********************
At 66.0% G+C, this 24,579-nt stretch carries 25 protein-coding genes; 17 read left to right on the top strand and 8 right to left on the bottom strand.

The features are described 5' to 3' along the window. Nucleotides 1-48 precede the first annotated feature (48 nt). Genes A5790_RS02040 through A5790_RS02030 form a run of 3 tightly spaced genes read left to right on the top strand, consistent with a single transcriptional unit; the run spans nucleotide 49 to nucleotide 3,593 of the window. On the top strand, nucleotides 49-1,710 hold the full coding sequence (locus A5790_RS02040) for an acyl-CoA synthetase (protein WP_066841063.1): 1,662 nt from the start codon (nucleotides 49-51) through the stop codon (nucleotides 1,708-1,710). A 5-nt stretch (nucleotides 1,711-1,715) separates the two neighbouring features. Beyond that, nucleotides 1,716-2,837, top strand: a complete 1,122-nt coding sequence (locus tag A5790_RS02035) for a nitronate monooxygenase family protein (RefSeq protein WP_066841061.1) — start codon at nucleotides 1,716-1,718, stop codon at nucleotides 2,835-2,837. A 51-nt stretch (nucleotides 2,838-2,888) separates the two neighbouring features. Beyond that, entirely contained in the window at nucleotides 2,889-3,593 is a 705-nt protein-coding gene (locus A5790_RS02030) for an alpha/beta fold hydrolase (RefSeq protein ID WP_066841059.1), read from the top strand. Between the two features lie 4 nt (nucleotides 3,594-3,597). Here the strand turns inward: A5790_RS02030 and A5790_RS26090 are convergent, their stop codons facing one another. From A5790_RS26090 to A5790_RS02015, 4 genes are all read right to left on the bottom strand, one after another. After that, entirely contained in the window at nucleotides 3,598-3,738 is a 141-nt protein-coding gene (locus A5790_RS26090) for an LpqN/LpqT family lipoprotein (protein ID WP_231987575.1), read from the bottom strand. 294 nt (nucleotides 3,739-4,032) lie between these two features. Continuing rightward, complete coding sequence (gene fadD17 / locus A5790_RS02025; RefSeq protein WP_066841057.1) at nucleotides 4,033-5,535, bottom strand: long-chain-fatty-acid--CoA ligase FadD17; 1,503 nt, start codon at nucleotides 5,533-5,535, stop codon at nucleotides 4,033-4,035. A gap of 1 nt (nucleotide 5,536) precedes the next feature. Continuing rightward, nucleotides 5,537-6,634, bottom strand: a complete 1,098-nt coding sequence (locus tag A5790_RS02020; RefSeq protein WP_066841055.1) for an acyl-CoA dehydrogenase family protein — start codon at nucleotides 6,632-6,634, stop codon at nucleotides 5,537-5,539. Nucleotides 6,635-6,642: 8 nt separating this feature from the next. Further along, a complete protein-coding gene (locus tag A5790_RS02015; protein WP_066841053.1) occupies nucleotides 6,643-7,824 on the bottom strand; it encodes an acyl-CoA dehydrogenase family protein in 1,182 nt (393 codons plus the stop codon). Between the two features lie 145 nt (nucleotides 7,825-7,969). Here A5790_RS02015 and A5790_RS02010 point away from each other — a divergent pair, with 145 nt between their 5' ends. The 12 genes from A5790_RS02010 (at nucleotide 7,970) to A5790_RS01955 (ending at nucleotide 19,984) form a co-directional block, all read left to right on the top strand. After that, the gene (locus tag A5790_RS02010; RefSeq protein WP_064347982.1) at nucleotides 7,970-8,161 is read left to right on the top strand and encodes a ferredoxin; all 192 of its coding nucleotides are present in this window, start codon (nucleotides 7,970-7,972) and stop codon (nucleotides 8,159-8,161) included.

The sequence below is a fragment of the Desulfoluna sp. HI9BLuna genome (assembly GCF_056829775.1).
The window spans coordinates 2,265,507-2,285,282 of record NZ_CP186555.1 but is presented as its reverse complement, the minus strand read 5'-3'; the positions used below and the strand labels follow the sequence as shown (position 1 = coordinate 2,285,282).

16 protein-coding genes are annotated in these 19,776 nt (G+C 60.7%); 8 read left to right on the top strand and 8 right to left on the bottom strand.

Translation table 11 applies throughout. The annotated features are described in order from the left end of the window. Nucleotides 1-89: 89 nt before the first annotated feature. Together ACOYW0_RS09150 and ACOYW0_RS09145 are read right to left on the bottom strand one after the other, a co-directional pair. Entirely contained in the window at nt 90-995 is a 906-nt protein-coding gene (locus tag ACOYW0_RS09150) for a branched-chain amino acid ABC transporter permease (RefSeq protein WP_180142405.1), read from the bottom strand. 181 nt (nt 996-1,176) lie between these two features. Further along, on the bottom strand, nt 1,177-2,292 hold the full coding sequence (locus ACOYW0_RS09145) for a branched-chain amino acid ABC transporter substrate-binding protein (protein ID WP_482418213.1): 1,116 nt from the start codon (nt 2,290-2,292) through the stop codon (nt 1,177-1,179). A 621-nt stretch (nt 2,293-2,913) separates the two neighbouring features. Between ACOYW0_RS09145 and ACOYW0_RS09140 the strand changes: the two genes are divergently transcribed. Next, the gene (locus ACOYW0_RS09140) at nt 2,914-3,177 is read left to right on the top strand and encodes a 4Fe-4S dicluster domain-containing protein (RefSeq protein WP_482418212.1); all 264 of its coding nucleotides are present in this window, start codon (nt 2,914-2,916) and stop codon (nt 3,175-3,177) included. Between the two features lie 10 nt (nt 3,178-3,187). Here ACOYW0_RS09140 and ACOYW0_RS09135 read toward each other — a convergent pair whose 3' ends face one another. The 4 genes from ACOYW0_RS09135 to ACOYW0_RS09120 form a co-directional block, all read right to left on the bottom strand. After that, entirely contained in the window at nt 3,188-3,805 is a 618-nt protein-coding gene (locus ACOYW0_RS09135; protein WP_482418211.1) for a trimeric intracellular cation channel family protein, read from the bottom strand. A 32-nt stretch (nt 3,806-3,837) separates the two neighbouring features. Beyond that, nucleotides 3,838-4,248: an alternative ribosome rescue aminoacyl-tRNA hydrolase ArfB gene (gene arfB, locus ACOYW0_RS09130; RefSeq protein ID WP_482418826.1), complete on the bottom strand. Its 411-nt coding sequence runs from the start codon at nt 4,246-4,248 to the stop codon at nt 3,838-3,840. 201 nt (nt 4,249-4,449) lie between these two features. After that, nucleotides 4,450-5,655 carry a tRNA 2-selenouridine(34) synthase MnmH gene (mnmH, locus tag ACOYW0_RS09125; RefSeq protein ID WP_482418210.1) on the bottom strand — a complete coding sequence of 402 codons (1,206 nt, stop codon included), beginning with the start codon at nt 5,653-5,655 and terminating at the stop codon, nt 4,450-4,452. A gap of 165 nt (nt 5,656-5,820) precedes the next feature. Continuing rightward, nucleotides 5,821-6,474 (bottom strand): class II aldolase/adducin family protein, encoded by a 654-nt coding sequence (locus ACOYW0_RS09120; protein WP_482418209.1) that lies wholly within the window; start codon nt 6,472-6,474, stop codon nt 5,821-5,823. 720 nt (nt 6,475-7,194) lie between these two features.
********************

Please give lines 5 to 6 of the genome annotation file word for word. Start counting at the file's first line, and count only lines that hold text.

16 protein-coding genes are annotated in these 19,776 nt (G+C 60.7%); 8 read left to right on the top strand and 8 right to left on the bottom strand.

Translation table 11 applies throughout. The annotated features are described in order from the left end of the window. Nucleotides 1-89: 89 nt before the first annotated feature. Together ACOYW0_RS09150 and ACOYW0_RS09145 are read right to left on the bottom strand one after the other, a co-directional pair. Entirely contained in the window at nt 90-995 is a 906-nt protein-coding gene (locus tag ACOYW0_RS09150) for a branched-chain amino acid ABC transporter permease (RefSeq protein WP_180142405.1), read from the bottom strand. 181 nt (nt 996-1,176) lie between these two features. Further along, on the bottom strand, nt 1,177-2,292 hold the full coding sequence (locus ACOYW0_RS09145) for a branched-chain amino acid ABC transporter substrate-binding protein (protein ID WP_482418213.1): 1,116 nt from the start codon (nt 2,290-2,292) through the stop codon (nt 1,177-1,179). A 621-nt stretch (nt 2,293-2,913) separates the two neighbouring features. Between ACOYW0_RS09145 and ACOYW0_RS09140 the strand changes: the two genes are divergently transcribed. Next, the gene (locus ACOYW0_RS09140) at nt 2,914-3,177 is read left to right on the top strand and encodes a 4Fe-4S dicluster domain-containing protein (RefSeq protein WP_482418212.1); all 264 of its coding nucleotides are present in this window, start codon (nt 2,914-2,916) and stop codon (nt 3,175-3,177) included. Between the two features lie 10 nt (nt 3,178-3,187). Here ACOYW0_RS09140 and ACOYW0_RS09135 read toward each other — a convergent pair whose 3' ends face one another. The 4 genes from ACOYW0_RS09135 to ACOYW0_RS09120 form a co-directional block, all read right to left on the bottom strand. After that, entirely contained in the window at nt 3,188-3,805 is a 618-nt protein-coding gene (locus ACOYW0_RS09135; protein WP_482418211.1) for a trimeric intracellular cation channel family protein, read from the bottom strand. A 32-nt stretch (nt 3,806-3,837) separates the two neighbouring features. Beyond that, nucleotides 3,838-4,248: an alternative ribosome rescue aminoacyl-tRNA hydrolase ArfB gene (gene arfB, locus ACOYW0_RS09130; RefSeq protein ID WP_482418826.1), complete on the bottom strand. Its 411-nt coding sequence runs from the start codon at nt 4,246-4,248 to the stop codon at nt 3,838-3,840. 201 nt (nt 4,249-4,449) lie between these two features. After that, nucleotides 4,450-5,655 carry a tRNA 2-selenouridine(34) synthase MnmH gene (mnmH, locus tag ACOYW0_RS09125; RefSeq protein ID WP_482418210.1) on the bottom strand — a complete coding sequence of 402 codons (1,206 nt, stop codon included), beginning with the start codon at nt 5,653-5,655 and terminating at the stop codon, nt 4,450-4,452. A gap of 165 nt (nt 5,656-5,820) precedes the next feature. Continuing rightward, nucleotides 5,821-6,474 (bottom strand): class II aldolase/adducin family protein, encoded by a 654-nt coding sequence (locus ACOYW0_RS09120; protein WP_482418209.1) that lies wholly within the window; start codon nt 6,472-6,474, stop codon nt 5,821-5,823. 720 nt (nt 6,475-7,194) lie between these two features.